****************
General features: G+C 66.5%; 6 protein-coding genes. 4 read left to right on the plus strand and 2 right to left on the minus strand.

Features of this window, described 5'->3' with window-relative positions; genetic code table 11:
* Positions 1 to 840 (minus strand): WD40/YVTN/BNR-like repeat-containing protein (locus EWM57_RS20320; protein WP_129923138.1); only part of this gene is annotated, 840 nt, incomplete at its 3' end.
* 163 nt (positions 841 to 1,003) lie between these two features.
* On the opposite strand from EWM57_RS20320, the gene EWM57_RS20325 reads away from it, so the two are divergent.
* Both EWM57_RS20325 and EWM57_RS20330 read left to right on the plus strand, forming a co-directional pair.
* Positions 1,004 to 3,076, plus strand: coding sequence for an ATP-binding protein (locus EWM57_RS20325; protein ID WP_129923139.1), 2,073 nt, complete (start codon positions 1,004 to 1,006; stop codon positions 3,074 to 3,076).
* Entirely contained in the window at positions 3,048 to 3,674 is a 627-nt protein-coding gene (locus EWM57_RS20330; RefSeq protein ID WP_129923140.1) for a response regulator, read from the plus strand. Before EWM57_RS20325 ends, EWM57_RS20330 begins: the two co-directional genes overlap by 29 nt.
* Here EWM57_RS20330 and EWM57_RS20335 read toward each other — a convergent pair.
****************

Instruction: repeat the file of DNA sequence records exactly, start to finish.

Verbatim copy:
General features: G+C 66.5%; 6 protein-coding genes. 4 read left to right on the plus strand and 2 right to left on the minus strand.

Features of this window, described 5'->3' with window-relative positions; genetic code table 11:
* Positions 1 to 840 (minus strand): WD40/YVTN/BNR-like repeat-containing protein (locus EWM57_RS20320; protein WP_129923138.1); only part of this gene is annotated, 840 nt, incomplete at its 3' end.
* 163 nt (positions 841 to 1,003) lie between these two features.
* On the opposite strand from EWM57_RS20320, the gene EWM57_RS20325 reads away from it, so the two are divergent.
* Both EWM57_RS20325 and EWM57_RS20330 read left to right on the plus strand, forming a co-directional pair.
* Positions 1,004 to 3,076, plus strand: coding sequence for an ATP-binding protein (locus EWM57_RS20325; protein ID WP_129923139.1), 2,073 nt, complete (start codon positions 1,004 to 1,006; stop codon positions 3,074 to 3,076).
* Entirely contained in the window at positions 3,048 to 3,674 is a 627-nt protein-coding gene (locus EWM57_RS20330; RefSeq protein ID WP_129923140.1) for a response regulator, read from the plus strand. Before EWM57_RS20325 ends, EWM57_RS20330 begins: the two co-directional genes overlap by 29 nt.
* Here EWM57_RS20330 and EWM57_RS20335 read toward each other — a convergent pair.